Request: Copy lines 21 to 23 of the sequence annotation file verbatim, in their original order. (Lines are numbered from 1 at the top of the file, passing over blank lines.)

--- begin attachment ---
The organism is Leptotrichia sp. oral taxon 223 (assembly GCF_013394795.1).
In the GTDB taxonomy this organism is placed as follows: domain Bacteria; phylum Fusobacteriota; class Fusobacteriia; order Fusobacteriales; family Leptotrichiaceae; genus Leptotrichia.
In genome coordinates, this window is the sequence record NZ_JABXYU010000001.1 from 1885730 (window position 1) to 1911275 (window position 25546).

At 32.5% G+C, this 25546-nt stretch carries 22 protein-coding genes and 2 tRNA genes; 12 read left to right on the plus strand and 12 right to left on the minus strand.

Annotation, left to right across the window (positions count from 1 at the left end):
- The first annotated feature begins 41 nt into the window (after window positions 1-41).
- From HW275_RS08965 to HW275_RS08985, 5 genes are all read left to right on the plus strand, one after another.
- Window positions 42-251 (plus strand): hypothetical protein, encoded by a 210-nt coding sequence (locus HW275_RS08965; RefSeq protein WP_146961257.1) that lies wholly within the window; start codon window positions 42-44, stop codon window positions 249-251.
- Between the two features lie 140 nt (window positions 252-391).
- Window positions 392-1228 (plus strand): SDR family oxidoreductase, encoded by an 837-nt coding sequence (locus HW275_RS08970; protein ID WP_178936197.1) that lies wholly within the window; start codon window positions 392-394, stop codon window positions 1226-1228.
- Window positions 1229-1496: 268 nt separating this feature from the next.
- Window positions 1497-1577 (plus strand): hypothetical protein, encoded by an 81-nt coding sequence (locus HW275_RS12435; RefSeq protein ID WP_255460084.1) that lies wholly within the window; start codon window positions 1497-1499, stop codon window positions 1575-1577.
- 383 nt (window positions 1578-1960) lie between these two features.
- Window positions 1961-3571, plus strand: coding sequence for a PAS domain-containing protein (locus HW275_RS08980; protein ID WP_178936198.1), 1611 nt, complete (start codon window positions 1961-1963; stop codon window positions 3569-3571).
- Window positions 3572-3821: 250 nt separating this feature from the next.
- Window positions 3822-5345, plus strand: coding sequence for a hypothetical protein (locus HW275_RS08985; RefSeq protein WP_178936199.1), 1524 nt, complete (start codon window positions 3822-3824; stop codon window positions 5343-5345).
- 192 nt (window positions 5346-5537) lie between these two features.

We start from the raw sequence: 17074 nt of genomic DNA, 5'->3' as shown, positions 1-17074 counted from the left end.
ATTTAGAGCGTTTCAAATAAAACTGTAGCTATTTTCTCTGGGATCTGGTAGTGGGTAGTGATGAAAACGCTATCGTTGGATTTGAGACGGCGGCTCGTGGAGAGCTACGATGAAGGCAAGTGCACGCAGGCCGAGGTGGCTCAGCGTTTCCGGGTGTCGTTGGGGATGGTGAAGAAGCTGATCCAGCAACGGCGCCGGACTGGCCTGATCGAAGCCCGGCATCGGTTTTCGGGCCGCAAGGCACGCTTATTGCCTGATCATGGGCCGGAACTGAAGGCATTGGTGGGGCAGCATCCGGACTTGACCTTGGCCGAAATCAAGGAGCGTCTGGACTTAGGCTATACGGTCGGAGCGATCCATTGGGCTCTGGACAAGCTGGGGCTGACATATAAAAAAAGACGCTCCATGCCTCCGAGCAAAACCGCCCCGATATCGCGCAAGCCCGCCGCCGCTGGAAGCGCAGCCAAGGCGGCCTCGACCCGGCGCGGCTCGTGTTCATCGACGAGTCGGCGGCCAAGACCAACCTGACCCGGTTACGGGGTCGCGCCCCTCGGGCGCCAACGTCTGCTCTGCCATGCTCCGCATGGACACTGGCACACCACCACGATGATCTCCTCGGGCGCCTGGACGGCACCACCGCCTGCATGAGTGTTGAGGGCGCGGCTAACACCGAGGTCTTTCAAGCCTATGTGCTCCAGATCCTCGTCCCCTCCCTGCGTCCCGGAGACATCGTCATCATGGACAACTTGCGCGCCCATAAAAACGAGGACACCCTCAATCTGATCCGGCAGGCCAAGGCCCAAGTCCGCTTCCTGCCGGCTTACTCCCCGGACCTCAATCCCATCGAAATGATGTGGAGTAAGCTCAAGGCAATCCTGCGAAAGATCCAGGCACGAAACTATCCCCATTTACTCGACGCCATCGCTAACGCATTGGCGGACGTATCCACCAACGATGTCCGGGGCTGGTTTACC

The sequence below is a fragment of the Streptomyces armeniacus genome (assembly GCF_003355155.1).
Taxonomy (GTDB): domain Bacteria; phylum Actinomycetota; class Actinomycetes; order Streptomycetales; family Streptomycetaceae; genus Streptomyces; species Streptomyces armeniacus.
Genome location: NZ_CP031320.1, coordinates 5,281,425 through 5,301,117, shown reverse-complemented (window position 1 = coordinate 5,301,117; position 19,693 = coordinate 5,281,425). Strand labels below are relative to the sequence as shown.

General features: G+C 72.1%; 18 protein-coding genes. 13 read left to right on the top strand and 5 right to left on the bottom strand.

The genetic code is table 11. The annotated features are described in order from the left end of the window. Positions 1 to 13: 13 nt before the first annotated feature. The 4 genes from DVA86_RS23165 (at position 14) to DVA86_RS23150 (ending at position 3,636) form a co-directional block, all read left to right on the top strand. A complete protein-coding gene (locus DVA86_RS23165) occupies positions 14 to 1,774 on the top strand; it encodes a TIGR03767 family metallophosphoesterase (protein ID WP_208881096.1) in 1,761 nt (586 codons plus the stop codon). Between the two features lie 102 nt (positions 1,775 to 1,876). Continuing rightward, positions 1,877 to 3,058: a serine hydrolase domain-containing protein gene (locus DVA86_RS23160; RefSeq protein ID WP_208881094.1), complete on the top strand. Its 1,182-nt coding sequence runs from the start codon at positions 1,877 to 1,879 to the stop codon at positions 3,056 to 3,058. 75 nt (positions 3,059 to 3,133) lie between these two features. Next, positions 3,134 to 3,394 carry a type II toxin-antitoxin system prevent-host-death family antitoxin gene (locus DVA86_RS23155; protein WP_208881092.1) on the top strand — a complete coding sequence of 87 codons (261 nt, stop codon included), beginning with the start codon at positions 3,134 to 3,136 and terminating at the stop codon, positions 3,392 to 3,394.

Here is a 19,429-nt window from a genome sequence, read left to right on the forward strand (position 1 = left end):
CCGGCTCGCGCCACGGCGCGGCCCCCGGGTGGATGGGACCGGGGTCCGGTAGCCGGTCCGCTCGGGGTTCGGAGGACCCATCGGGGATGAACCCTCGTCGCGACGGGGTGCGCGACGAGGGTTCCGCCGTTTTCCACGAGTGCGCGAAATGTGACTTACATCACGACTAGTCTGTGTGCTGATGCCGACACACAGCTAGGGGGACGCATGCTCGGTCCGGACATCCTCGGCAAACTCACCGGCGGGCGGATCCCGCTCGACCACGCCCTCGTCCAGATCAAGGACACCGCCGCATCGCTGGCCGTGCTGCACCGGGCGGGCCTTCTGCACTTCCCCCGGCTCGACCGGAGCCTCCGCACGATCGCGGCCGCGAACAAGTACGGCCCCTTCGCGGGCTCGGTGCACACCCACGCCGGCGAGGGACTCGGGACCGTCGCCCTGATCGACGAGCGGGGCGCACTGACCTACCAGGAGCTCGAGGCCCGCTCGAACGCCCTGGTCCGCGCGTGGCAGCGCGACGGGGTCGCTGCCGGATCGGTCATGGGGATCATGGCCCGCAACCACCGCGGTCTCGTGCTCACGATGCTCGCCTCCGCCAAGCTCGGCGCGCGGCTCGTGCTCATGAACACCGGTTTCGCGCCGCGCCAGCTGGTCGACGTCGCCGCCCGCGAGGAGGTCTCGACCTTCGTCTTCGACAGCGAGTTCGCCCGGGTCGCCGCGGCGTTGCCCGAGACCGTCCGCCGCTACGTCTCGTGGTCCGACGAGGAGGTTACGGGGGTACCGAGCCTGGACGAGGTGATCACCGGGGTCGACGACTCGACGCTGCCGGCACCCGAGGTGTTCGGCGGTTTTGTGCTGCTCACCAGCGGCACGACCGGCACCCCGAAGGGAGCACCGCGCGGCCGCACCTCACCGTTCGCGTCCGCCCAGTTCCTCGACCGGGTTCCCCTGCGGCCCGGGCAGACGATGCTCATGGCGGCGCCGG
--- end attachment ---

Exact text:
Taxonomy (GTDB): domain Bacteria; phylum Actinomycetota; class Actinomycetes; order Streptomycetales; family Streptomycetaceae; genus Streptomyces; species Streptomyces armeniacus.
Genome location: NZ_CP031320.1, coordinates 5,281,425 through 5,301,117, shown reverse-complemented (window position 1 = coordinate 5,301,117; position 19,693 = coordinate 5,281,425). Strand labels below are relative to the sequence as shown.

General features: G+C 72.1%; 18 protein-coding genes. 13 read left to right on the top strand and 5 right to left on the bottom strand.